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Stocks dip after prior day's big gains

Stocks dip after prior day's big gains

Caution returned to Wall Street Tuesday ahead of results of the government's stress tests of banks.
Stocks dipped slightly in early trading following a big advance Monday that sent one key Wall Street indicator, the Standard & Poor's 500 index, into positive territory for the year and the Dow Jones industrials up more than 200 points. Positive news on the housing market fueled the gains.
Investors are anxious for the stress test results, due Thursday, which will provide details on the U.S. banks in need of more capital.
Reports have surfaced indicating that Citigroup Inc., Bank of America Corp. and Wells Fargo & Co., as well as a handful of regional banks, will be among that group.
On Tuesday, The Wall Street Journal said about 10 of the 19 banks undergoing the tests will be required to boost their capital levels as a buffer against potential future losses. The report cited several unidentified people familiar with the matter.
Regulators have said no large institution will be allowed to fail, and have pledged government funds if necessary. Though some investors are worried the report could indicate more pain in the industry than previously thought, many analysts say results of the tests are largely priced into the market already.
Early Tuesday, the Dow was down 5.26, or 0.1 percent, to 8,421.48. The Standard & Poor's 500 index fell 3.98, or 0.4 percent, to 903.26, while the Nasdaq composite index fell 14.39, or 0.8 percent, to 1,749.17.
Analysts said investors are likely taking some profits following the prior day's jump.
"Yesterday provided an opportunity to buy on the momentum and today could provide an opportunity to take some profits," said Gary Townsend, president and chief executive of Chevy Chase, Md.-based private investment group Hill-Townsend Capital Inc.
Over the past two months, investors have become more optimistic about the economy's chances for a turnaround, encouraged by an increasing amount of upbeat data. This has enabled investors to look past evidence that challenges remain, including mixed earnings reports and millions of job losses.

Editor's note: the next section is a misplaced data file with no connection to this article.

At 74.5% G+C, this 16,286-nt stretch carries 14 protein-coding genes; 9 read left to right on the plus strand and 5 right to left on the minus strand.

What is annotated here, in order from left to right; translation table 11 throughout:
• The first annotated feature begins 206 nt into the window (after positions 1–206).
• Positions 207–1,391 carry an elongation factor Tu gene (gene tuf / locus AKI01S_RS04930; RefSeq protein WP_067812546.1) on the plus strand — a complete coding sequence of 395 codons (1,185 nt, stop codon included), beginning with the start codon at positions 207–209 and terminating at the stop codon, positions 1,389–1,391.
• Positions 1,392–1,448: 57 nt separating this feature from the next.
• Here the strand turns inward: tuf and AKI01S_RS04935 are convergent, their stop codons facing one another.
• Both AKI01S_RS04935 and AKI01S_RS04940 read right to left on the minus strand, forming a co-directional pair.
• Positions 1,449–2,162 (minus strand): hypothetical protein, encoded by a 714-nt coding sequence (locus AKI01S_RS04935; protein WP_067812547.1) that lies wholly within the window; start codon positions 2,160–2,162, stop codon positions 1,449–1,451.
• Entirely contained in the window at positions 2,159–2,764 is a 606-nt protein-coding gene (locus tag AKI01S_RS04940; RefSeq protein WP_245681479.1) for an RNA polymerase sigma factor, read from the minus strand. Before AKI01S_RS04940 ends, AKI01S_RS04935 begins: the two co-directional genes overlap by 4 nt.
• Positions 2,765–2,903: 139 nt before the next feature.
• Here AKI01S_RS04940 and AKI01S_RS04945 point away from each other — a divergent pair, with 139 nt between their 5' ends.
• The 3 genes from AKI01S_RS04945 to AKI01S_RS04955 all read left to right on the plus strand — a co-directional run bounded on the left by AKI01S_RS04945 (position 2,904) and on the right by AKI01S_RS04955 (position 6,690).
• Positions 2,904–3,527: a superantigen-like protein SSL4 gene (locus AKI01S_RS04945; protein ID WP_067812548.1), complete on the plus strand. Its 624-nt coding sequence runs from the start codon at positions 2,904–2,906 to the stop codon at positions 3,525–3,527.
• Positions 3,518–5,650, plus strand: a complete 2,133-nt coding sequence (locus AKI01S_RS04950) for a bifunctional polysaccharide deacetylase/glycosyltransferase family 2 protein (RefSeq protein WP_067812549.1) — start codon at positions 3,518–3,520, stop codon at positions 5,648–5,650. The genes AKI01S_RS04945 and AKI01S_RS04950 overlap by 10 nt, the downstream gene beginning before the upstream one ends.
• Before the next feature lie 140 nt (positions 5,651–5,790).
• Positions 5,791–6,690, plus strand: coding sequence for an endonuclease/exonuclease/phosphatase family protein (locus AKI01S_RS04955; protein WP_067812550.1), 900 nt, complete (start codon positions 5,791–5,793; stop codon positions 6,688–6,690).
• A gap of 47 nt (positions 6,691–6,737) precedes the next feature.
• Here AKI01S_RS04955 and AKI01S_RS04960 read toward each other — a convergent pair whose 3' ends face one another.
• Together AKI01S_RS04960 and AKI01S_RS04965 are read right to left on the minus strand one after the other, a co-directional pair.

On Monday, investors were heartened by news that pending U.S. home sales rose more than expected for a second straight month of gains, and construction spending rose in March after five months of declines. With Monday's gain, the S&P 500 has soared 34.1 percent since the rally began March 9. The Dow is up 28.7 percent.
Investors are mindful that the stock market typically turns around, on average, about four months ahead of the economy. But analysts warn that the market's advance will continue to be put to the test, and could easily unravel if investors are shaken enough by some piece of disappointing news.
In addition to the looming bank stress test results, investors are jittery ahead of the closely watched April employment report, due Friday.
Later Tuesday, Federal Reserve Chairman Ben Bernanke will testify before Congress to answer questions about the Fed's multitrillion-dollar efforts to get banks lending freely again and stimulate the economy.
In earnings news, Dow component Kraft Foods Inc. said its first-quarter profit rose a better-than-expected 10 percent even as sales dropped. Shares of the maker of Velveeta, Oreo cookies and Maxwell House coffee jumped more than 7 percent, adding $1.74, or $26.
CVS Caremark Corp.'s profit fell slightly on charges and higher costs, outweighing a 12 percent jump in the drugstore operator's revenue from higher pharmacy sales. And Duke Energy Corp. said its first-quarter earnings fell 25 percent as the recession cut demand for electricity among its industrial customers.
Bond prices were little changed. The yield on the benchmark 10-year Treasury note, which moves opposite its price, held steady at 3.16 percent.


Updated : 2021-07-27 03:11 GMT+08:00